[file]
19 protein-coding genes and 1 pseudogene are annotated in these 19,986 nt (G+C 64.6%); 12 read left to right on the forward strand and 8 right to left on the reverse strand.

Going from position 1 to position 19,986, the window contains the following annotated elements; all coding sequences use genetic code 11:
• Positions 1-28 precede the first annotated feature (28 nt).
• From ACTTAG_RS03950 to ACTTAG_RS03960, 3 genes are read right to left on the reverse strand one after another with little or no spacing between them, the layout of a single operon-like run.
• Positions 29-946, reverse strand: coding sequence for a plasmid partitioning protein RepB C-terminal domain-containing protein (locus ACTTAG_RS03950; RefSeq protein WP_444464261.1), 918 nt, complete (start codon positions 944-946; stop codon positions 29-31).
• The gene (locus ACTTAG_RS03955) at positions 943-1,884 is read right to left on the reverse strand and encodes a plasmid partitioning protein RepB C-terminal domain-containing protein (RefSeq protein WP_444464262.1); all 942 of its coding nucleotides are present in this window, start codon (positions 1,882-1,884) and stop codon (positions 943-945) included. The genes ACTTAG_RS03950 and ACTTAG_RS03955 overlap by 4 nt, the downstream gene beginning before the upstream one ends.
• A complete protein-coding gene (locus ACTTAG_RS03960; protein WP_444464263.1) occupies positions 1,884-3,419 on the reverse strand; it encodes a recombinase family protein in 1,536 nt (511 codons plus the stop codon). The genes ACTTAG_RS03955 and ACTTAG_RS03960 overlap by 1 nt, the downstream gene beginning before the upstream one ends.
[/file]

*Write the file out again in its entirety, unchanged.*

19 protein-coding genes and 1 pseudogene are annotated in these 19,986 nt (G+C 64.6%); 12 read left to right on the forward strand and 8 right to left on the reverse strand.

Going from position 1 to position 19,986, the window contains the following annotated elements; all coding sequences use genetic code 11:
• Positions 1-28 precede the first annotated feature (28 nt).
• From ACTTAG_RS03950 to ACTTAG_RS03960, 3 genes are read right to left on the reverse strand one after another with little or no spacing between them, the layout of a single operon-like run.
• Positions 29-946, reverse strand: coding sequence for a plasmid partitioning protein RepB C-terminal domain-containing protein (locus ACTTAG_RS03950; RefSeq protein WP_444464261.1), 918 nt, complete (start codon positions 944-946; stop codon positions 29-31).
• The gene (locus ACTTAG_RS03955) at positions 943-1,884 is read right to left on the reverse strand and encodes a plasmid partitioning protein RepB C-terminal domain-containing protein (RefSeq protein WP_444464262.1); all 942 of its coding nucleotides are present in this window, start codon (positions 1,882-1,884) and stop codon (positions 943-945) included. The genes ACTTAG_RS03950 and ACTTAG_RS03955 overlap by 4 nt, the downstream gene beginning before the upstream one ends.
• A complete protein-coding gene (locus ACTTAG_RS03960; protein WP_444464263.1) occupies positions 1,884-3,419 on the reverse strand; it encodes a recombinase family protein in 1,536 nt (511 codons plus the stop codon). The genes ACTTAG_RS03955 and ACTTAG_RS03960 overlap by 1 nt, the downstream gene beginning before the upstream one ends.